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Family Reunions and Family Health History

If you are concerned about a disease running in your family, talk to your doctor in your next visit. A doctor can evaluate all of the risk factors that may affect your risk of some diseases, including family history, and can recommend you a course of action to reduce that risk.

A family health history is a written or graphic record of health conditions present in your family. A useful family health history shows three generations of your biological relatives, and includes the name of the disease, age at diagnosis, or age and cause of death if relative is deceased.

First, write down your own information. Next, ask your relatives about their major health conditions, including chronic diseases.

  • Look for opportunities to talk with relatives you rarely see (such as family gatherings, holidays, etc.)
  • Talk directly with your relatives
  • Let them know that their health history may help other relatives to stay healthy, including future generations
  • Respect their privacy - don't insist if relatives want to keep information private
  • Ask knowledgeable relatives about conditions in deceased family members if necessary

To help you develop a record your family health history, use the U.S. Surgeon General's My Family Health Portrait tool.

Family members share genes, behaviors, lifestyles, and environments, which together may influence their risk for developing chronic diseases. Most people have a family health history of common chronic diseases (e.g., cancer, heart disease, or diabetes) and other health conditions (e.g., high blood pressure and hypercholesterolemia). A person with a close relative affected by a chronic disease may have a higher risk of developing that disease than a person who doesn't.

Americans know that family history is important to their health. One survey found that 96 percent of Americans believe that knowing their family history is important. Yet, the same survey found that only one-third of Americans have ever tried to gather and write down their family's health history. Are you ready to collect your family health history but don't know where to start?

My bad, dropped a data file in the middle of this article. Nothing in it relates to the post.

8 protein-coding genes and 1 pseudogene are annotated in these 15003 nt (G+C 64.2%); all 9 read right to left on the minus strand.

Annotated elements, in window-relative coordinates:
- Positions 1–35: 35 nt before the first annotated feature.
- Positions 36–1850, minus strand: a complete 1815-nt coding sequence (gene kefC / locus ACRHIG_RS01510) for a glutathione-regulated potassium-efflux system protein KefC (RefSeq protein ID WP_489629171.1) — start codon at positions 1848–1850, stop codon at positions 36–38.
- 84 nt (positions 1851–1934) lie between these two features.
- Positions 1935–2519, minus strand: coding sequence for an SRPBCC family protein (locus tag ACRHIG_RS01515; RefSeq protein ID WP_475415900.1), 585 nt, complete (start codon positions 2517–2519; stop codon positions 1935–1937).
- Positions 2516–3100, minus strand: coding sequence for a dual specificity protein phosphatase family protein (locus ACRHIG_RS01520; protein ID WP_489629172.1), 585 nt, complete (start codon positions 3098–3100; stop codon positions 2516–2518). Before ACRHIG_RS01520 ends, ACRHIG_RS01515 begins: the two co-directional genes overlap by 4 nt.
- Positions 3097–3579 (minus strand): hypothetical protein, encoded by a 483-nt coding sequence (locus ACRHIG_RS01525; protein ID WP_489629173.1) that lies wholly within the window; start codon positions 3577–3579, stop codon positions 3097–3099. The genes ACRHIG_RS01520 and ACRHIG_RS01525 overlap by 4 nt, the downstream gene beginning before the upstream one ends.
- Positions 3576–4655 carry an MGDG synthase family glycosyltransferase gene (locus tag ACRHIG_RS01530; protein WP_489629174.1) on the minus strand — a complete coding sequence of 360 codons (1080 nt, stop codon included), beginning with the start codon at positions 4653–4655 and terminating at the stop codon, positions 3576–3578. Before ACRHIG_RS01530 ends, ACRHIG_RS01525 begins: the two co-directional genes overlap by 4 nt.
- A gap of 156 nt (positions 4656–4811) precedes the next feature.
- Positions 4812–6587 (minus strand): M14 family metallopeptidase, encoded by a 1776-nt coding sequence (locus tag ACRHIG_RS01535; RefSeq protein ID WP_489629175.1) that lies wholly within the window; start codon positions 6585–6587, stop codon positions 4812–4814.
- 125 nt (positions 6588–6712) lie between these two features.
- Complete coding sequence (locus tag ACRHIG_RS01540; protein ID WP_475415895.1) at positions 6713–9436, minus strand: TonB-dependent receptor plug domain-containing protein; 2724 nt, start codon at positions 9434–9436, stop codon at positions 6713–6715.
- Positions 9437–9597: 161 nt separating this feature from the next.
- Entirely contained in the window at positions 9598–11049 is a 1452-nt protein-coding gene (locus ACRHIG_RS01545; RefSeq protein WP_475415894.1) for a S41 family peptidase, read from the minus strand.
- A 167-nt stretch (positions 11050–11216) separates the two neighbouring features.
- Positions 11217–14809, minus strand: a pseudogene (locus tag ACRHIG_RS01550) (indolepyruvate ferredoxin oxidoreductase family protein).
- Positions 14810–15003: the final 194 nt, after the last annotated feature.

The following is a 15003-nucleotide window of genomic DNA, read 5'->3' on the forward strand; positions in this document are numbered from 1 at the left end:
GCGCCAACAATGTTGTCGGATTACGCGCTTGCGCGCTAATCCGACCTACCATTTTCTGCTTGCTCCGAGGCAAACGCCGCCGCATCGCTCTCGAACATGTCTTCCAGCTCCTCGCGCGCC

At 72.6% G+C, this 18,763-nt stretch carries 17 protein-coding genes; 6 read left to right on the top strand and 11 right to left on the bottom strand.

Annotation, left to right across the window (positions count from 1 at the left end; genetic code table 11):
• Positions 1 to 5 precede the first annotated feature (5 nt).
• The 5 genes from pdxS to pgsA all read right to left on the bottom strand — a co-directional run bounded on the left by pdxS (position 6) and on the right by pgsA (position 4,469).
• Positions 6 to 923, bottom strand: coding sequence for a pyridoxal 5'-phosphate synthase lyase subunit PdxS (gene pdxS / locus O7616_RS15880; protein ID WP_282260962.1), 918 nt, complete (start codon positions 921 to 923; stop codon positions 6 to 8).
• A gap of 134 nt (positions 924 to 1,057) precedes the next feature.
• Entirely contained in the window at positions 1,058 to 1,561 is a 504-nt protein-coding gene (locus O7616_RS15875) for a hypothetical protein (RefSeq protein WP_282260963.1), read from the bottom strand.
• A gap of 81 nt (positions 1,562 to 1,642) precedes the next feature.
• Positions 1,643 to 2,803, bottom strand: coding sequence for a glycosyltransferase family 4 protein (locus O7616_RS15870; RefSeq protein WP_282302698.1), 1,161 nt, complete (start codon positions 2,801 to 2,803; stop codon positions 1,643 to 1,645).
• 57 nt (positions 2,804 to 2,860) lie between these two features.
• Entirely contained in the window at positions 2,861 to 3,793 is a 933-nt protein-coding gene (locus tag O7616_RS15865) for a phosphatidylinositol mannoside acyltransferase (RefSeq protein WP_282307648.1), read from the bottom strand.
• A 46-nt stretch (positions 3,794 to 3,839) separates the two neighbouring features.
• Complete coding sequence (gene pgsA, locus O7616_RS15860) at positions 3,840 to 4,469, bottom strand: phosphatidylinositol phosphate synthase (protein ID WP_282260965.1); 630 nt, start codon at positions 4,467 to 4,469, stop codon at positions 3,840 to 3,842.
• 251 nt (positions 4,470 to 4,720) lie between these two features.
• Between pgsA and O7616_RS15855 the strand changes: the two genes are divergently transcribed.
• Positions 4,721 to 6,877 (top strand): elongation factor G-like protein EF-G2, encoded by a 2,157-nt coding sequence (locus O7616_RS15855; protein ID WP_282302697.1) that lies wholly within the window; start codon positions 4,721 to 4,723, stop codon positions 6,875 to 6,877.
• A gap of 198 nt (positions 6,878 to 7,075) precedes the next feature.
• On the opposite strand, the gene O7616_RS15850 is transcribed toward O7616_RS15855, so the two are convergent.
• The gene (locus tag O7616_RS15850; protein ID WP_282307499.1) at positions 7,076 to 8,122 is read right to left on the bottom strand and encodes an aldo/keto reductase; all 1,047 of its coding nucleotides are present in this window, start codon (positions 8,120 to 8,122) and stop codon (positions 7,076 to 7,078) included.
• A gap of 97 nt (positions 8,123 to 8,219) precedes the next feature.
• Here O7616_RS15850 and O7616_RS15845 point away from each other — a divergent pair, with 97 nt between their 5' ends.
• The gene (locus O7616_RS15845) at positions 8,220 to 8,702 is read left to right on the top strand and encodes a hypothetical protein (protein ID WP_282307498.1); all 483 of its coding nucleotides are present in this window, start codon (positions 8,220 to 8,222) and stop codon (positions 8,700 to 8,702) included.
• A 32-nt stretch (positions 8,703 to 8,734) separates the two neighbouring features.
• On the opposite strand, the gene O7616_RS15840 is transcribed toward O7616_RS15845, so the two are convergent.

Make a list of relatives.

Write down the names of blood relatives you need to include in your history.

  • The most important relatives to talk to for your family history are your parents, your brothers and sisters, and your children.
  • Next should be grandparents, uncles and aunts, nieces and nephews, and any half-brothers or half-sisters.
  • It is also helpful to talk to great uncles and great aunts, as well as cousins.

Prepare your questions.

Among the questions to ask are:

  • Do you have any chronic illnesses, such as heart disease, high blood pressure or diabetes?
  • Have you had any other serious illnesses, such as cancer or stroke?
  • How old were you when you developed these illnesses?

Photo: Family photosAlso ask questions about other relatives, both living and deceased, such as:

  • What is our family's ancestry - what country did we come from?
  • What illnesses did our late grandparents have?
  • How old were they when they died?
  • What caused their deaths?

To organize the information in your family history you could use a free Web-based tool such as My Family Health Portrait.

Family history can give you an idea of your risk for common diseases like cancer, heart disease and diabetes, but it is not the only risk factor. If you are concerned about a disease running in your family, talk to your doctor in your next visit. A doctor can evaluate all of the risk factors that may affect your risk of some diseases, including family history, and can recommend you a course of action to reduce that risk.

Related Information

For research about family history and chronic disease prevention, visit CDC's Web pages on the Family History Public Health Initiative and the Family Healthwareâ„¢ tool.

More Information

  • Page last reviewed: August 2, 2010
  • Page last updated: August 2, 2010
  • Content source:
    • Office of the Associate Director for Communication, Digital Media Branch, Division of Public Affairs
    • Page maintained by: Office of the Associate Director for Communication, Digital Media Branch, Division of Public Affairs
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